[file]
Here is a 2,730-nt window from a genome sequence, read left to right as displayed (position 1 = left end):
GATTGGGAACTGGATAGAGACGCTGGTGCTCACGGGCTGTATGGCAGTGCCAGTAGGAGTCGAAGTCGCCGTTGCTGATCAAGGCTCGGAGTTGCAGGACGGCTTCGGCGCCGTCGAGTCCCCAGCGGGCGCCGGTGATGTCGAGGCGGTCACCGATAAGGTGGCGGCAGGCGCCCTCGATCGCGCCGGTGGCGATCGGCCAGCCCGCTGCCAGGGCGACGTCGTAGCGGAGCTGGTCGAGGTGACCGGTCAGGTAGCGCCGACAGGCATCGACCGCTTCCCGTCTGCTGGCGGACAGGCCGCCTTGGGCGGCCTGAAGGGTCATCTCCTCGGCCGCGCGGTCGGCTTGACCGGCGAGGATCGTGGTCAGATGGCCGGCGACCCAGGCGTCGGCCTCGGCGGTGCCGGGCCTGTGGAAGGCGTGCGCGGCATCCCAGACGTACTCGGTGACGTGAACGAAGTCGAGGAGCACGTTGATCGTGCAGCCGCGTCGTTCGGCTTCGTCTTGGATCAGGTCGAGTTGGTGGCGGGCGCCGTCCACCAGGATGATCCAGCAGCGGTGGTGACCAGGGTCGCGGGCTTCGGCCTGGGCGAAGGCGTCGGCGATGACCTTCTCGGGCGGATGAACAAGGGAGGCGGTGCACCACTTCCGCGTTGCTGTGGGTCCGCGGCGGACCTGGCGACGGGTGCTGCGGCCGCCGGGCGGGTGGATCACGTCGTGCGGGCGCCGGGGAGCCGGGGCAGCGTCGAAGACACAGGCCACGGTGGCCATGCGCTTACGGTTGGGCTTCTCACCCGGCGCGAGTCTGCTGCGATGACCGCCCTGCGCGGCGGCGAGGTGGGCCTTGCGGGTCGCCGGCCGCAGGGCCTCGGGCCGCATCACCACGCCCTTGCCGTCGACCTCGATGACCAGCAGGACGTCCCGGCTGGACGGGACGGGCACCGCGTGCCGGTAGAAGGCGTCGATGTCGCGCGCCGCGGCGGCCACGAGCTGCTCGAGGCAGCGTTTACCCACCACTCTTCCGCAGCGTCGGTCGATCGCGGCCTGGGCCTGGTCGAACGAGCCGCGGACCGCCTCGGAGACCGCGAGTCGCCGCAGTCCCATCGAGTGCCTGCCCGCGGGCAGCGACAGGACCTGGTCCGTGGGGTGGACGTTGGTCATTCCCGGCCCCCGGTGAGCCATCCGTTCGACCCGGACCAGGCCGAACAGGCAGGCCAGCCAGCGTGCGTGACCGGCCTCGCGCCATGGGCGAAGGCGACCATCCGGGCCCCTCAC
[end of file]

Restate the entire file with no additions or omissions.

Here is a 2,730-nt window from a genome sequence, read left to right as displayed (position 1 = left end):
GATTGGGAACTGGATAGAGACGCTGGTGCTCACGGGCTGTATGGCAGTGCCAGTAGGAGTCGAAGTCGCCGTTGCTGATCAAGGCTCGGAGTTGCAGGACGGCTTCGGCGCCGTCGAGTCCCCAGCGGGCGCCGGTGATGTCGAGGCGGTCACCGATAAGGTGGCGGCAGGCGCCCTCGATCGCGCCGGTGGCGATCGGCCAGCCCGCTGCCAGGGCGACGTCGTAGCGGAGCTGGTCGAGGTGACCGGTCAGGTAGCGCCGACAGGCATCGACCGCTTCCCGTCTGCTGGCGGACAGGCCGCCTTGGGCGGCCTGAAGGGTCATCTCCTCGGCCGCGCGGTCGGCTTGACCGGCGAGGATCGTGGTCAGATGGCCGGCGACCCAGGCGTCGGCCTCGGCGGTGCCGGGCCTGTGGAAGGCGTGCGCGGCATCCCAGACGTACTCGGTGACGTGAACGAAGTCGAGGAGCACGTTGATCGTGCAGCCGCGTCGTTCGGCTTCGTCTTGGATCAGGTCGAGTTGGTGGCGGGCGCCGTCCACCAGGATGATCCAGCAGCGGTGGTGACCAGGGTCGCGGGCTTCGGCCTGGGCGAAGGCGTCGGCGATGACCTTCTCGGGCGGATGAACAAGGGAGGCGGTGCACCACTTCCGCGTTGCTGTGGGTCCGCGGCGGACCTGGCGACGGGTGCTGCGGCCGCCGGGCGGGTGGATCACGTCGTGCGGGCGCCGGGGAGCCGGGGCAGCGTCGAAGACACAGGCCACGGTGGCCATGCGCTTACGGTTGGGCTTCTCACCCGGCGCGAGTCTGCTGCGATGACCGCCCTGCGCGGCGGCGAGGTGGGCCTTGCGGGTCGCCGGCCGCAGGGCCTCGGGCCGCATCACCACGCCCTTGCCGTCGACCTCGATGACCAGCAGGACGTCCCGGCTGGACGGGACGGGCACCGCGTGCCGGTAGAAGGCGTCGATGTCGCGCGCCGCGGCGGCCACGAGCTGCTCGAGGCAGCGTTTACCCACCACTCTTCCGCAGCGTCGGTCGATCGCGGCCTGGGCCTGGTCGAACGAGCCGCGGACCGCCTCGGAGACCGCGAGTCGCCGCAGTCCCATCGAGTGCCTGCCCGCGGGCAGCGACAGGACCTGGTCCGTGGGGTGGACGTTGGTCATTCCCGGCCCCCGGTGAGCCATCCGTTCGACCCGGACCAGGCCGAACAGGCAGGCCAGCCAGCGTGCGTGACCGGCCTCGCGCCATGGGCGAAGGCGACCATCCGGGCCCCTCAC